of 600 warriors and 3,000 captives he had taken in battle "at
the command of the great gods" (Crane Brinton, _A_History
of_Western_Morals_, p. 48).
If one were to ask Mr. Lavender if he believes that king Mesha
had actually been led to victory by the god Chemosh or that the
"great gods" had led Assur-Nasir-Pal in his conquests,
he would no doubt openly scoff at the notion of a pagan god leading
an army to victory. How then does he account for the undeniable
fact that inscriptions left behind by these kings clearly do say
that their gods were responsible for their victories? His answer
would probably involve some application of Occam's razor. Chemosh
didn't really lead king Mesha to victory. Mesha just superstitiously
believed that it had happened this way. The "great gods"
were not really behind the conquests of Assur-Nasir-Pal. He just
thought that they were.
The rule of Occam's razor says that when there are two or more
explanations for a phenomenon, the least incredible one is probably
the right one. To apply this principle to the claims of the pagan
kings Mesha and Assur-Nasir-Pal, two possibilities exist: (1)
They won their victories through the intervention of their gods,
or (2) they won their victories by means of superior military
forces and tactics and merely thought that their gods had led
them to win. Of these two explanations, the second one is obviously
the less incredible and, therefore, the one rational people would
choose to explain the military successes of Mesha and Assur-Nasir-Pal.
If I were to ask Mr. Lavender to make a choice in the matter--and
I am asking him to do that--I suspect he would choose the second
one. If so, why can he not apply the same common-sense reasoning
to the biblical claims that Yahweh led the Israelites to victory
in their battles? King Mesha was a Moabite neighbor to the Israelites
and was contemporary to Ahab and Jehoshaphat. Now when the Bible
says that "Yahweh was with Jehoshaphat" and "established
the kingdom in his hand" ([ref031]2 Chron. 17:3,5
), inerrantists like Mr. Lavender unhesitatingly declare their
belief that this was absolutely true, yet they scoff at a Moabite
inscription that says the god Chemosh was with Jehoshaphat's neighbor,
king Mesha, and established his kingdom. Why? What is the consistency
in such positions as these? If the rule of Occam's razor makes
it unlikely that a primitive war-god was leading Mesha to victory,
why wouldn't the same rule make it just as unlikely that the god
Yahweh was helping Mesha's neighbor Jehoshaphat, just a few miles
away, to "establish" his kingdom?
This way of looking at the situation certainly plays havoc with
Mr. Lavender's points that were based on the assumption that God
directed the Canaanite massacres. If God had had nothing to do
with these atrocities, as the rule of Occam's razor clearly indicates,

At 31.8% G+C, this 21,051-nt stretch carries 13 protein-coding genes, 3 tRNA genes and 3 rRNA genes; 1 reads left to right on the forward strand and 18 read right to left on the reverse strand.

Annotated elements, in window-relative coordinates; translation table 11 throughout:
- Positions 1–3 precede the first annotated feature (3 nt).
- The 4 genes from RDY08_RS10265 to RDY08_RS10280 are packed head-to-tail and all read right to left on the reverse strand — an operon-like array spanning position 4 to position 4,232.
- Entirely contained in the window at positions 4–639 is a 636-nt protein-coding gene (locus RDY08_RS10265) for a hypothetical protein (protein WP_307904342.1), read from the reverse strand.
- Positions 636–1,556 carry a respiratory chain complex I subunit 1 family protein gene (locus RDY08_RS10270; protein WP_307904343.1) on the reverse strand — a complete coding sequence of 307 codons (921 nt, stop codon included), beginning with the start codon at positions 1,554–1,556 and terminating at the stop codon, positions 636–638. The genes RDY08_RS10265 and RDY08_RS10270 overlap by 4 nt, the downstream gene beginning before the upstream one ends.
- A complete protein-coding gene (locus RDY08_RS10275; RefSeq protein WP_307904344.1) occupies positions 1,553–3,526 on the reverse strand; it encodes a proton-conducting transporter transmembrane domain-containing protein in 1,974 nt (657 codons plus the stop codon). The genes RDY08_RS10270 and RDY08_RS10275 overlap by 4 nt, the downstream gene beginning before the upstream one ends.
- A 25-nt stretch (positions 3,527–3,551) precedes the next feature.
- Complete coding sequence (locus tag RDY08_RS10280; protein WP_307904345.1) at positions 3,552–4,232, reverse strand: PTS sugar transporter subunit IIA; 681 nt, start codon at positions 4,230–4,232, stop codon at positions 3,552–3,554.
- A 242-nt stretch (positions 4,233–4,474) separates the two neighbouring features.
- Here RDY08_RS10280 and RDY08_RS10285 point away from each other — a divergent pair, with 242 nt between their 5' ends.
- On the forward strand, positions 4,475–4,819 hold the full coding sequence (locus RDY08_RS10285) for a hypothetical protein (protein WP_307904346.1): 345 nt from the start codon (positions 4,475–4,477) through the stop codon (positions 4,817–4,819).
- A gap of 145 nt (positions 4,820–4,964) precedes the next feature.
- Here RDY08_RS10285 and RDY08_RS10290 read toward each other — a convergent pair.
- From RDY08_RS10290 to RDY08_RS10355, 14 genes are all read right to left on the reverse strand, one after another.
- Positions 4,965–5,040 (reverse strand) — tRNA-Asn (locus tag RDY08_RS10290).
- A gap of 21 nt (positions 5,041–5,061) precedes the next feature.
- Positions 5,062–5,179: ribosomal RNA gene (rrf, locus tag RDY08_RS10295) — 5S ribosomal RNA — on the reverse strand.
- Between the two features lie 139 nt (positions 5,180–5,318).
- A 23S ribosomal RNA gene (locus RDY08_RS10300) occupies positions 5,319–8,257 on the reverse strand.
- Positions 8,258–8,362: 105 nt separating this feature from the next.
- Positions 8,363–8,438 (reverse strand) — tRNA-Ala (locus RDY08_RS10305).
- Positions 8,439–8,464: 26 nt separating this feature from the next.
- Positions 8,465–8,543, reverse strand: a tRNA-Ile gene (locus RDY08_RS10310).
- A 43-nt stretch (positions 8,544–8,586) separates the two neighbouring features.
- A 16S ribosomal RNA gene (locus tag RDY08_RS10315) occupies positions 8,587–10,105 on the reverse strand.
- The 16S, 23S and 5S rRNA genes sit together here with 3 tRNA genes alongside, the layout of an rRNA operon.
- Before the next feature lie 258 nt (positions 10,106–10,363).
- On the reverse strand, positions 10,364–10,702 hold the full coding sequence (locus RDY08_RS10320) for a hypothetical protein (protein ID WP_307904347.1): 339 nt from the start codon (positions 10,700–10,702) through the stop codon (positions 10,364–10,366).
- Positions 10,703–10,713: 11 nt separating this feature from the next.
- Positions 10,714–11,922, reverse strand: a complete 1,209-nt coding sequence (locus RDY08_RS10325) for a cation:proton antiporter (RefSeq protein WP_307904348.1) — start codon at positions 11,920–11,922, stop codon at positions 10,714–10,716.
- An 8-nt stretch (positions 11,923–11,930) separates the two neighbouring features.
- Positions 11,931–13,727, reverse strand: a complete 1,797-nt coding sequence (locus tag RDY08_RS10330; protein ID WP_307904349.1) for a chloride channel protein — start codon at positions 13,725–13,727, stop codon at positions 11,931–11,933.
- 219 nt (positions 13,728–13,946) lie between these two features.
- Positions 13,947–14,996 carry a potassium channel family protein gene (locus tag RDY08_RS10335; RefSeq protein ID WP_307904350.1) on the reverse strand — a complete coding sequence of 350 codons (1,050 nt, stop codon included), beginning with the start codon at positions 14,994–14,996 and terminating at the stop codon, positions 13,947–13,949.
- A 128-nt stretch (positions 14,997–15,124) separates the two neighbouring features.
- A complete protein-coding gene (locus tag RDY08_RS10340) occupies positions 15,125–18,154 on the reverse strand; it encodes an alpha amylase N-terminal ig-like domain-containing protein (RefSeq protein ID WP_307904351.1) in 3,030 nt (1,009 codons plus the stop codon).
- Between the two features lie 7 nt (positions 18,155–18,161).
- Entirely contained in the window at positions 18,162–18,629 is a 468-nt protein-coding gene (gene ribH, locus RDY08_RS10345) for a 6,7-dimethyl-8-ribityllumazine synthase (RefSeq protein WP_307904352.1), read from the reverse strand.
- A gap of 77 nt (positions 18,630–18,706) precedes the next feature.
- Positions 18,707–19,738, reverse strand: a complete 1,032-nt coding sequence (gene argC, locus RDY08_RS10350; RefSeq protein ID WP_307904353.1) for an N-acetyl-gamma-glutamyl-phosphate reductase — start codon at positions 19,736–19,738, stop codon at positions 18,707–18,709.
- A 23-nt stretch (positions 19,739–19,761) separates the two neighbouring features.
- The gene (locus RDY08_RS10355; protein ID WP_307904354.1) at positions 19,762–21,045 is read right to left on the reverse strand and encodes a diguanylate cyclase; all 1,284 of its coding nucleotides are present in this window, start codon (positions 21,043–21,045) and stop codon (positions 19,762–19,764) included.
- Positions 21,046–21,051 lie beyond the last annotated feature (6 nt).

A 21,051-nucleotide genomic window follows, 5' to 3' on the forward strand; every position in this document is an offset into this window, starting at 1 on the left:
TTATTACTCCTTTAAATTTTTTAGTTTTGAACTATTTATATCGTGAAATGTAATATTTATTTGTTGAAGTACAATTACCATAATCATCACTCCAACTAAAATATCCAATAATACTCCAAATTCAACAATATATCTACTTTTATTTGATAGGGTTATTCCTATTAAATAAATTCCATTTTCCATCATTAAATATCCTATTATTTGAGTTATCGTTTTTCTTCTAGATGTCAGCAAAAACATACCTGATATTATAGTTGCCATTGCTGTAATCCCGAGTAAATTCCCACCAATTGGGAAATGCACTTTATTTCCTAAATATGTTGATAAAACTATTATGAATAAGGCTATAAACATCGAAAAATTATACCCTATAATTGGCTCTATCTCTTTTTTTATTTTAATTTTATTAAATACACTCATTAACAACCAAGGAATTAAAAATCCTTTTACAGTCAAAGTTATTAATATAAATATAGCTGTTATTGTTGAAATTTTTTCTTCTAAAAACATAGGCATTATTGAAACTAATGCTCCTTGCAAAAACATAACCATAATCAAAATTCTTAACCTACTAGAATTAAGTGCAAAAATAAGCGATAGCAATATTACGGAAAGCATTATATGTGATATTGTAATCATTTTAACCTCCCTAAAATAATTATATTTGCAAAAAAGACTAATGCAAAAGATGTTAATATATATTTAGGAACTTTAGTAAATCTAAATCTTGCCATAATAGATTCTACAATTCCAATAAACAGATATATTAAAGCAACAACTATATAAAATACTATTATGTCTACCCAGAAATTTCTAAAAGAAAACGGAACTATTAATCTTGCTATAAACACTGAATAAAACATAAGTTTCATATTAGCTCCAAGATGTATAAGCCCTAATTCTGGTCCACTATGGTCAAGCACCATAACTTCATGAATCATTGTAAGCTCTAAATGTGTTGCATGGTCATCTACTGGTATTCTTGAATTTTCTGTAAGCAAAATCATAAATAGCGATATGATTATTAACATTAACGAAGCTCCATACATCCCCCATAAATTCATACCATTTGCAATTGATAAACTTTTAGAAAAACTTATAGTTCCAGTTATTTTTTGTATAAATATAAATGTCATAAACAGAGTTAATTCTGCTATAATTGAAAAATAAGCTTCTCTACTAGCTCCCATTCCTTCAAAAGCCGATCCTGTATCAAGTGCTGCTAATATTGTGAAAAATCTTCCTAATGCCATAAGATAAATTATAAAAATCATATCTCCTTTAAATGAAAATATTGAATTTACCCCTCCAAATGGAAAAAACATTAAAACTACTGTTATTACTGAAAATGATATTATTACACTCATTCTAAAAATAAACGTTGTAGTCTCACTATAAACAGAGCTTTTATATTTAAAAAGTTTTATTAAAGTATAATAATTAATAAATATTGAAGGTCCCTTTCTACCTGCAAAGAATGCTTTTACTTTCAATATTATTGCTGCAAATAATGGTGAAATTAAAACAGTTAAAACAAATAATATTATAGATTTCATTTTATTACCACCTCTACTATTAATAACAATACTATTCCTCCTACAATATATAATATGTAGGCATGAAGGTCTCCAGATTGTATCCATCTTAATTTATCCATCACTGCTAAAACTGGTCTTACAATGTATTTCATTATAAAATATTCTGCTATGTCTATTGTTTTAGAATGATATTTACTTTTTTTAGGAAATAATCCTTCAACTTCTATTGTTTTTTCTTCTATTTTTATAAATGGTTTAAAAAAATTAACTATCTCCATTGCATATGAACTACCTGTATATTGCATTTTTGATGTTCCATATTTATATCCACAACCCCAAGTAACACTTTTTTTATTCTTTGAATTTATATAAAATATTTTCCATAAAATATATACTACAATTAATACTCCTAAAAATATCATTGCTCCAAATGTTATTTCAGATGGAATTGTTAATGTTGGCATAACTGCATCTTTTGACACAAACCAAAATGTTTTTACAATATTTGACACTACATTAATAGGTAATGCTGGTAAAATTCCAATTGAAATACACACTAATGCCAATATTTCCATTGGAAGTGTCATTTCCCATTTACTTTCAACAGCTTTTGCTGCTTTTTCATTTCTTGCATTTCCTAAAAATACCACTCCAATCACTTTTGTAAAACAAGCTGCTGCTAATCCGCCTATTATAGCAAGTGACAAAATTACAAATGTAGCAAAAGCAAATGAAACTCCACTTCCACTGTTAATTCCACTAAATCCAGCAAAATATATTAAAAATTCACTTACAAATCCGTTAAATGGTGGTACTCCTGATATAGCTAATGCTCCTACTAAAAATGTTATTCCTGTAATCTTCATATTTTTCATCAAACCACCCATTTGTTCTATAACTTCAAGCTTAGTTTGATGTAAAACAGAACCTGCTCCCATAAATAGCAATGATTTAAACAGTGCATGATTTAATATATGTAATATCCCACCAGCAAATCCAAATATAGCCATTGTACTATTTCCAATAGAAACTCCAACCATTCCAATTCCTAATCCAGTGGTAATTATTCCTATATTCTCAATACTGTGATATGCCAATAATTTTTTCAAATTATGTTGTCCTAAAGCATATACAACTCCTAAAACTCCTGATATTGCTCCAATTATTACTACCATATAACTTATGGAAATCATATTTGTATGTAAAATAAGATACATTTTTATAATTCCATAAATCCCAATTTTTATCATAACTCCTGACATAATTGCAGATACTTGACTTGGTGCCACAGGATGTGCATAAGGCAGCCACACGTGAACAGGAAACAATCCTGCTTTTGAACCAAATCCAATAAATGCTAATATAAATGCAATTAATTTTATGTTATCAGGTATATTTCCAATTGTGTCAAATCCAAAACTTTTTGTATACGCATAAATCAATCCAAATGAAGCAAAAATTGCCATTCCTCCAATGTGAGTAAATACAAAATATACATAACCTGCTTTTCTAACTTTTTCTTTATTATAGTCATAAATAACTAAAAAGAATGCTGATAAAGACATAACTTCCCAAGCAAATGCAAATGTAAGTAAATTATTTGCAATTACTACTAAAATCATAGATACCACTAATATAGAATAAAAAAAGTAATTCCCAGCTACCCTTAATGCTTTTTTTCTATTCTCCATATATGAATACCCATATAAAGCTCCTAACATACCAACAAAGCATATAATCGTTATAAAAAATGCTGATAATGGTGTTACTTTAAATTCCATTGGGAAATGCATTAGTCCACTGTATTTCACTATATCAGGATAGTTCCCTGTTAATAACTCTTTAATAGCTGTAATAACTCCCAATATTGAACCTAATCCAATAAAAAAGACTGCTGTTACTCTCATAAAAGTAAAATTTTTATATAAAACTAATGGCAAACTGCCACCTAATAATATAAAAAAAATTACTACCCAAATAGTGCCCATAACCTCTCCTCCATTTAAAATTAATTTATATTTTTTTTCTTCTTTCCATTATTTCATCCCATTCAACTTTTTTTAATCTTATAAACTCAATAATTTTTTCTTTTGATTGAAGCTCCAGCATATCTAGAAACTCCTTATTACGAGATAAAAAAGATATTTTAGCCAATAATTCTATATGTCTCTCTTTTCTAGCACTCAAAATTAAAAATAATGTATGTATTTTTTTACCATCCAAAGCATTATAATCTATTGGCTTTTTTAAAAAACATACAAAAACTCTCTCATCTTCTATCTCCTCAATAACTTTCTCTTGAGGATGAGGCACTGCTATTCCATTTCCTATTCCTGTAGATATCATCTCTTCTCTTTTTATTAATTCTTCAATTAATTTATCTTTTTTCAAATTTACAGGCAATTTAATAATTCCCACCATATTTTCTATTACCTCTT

then one doesn't have to be "equal with God" in order
to accuse God of wrong in the matter. In fact, the rational person
accuses God of nothing, because he is sensible enough to realize
that "God" was in no way involved in the incidents.
The stories simply evolved in a primitive, barbaric society that
believed God was on its side.
So we don't have to be omniscient either "to know that what
happened to the innocent children of guilty parents was not the
best thing that could have happened" (point 4, p. 6). Why,
if these children had grown to adulthood instead of having been
slaughtered in the Israelite massacres, they might have "become
malignant blights in the society of men like their parents"
(p. 6). God couldn't have allowed that, could he? Why, heavens
no, he had to wipe them off the face of the earth before they
could grow up to practice idolatry and offer human sacrifices,
as their parents did, so that their land could be occupied by
another people who practiced idolatry and offered human sacrifices
(as noted above). About the only thing Lavender didn't say that
inerrantists usually say at this point is that God did these children
a favor by ordering their destruction before the "age of
accountability" so that they could go to heaven rather than
hell, where they would have gone had they grown to adulthood.
That kind of thinking is so obscene that it deserves no comment,
so I won't offer any.
To return to the serious problem that I skipped above, I have
to wonder about the omniscience of Yahweh. According to Lavender,
the Canaanites were so corrupt that Yahweh just had to vomit them
out of the land (p. 6), yet he replaced them with a people who
gave him such grief and disappointment that he eventually had
to destroy their national identity too. Why? If Yahweh were truly
omniscient, wouldn't he have known that his plan to establish
a righteous nation in the land would fail and leave him no better
off than he had been with the corrupt Canaanites?
Bibliolaters have an answer to that too. Lavender put it like
this: "God was preserving a lineage through which the Messiah
would come and all nations be blessed." What he didn't do
was explain why it was necessary for God to "preserve a lineage"
through which he could give the world a Messiah. Lavender can't
give one logical reason why, if God wanted to give the world a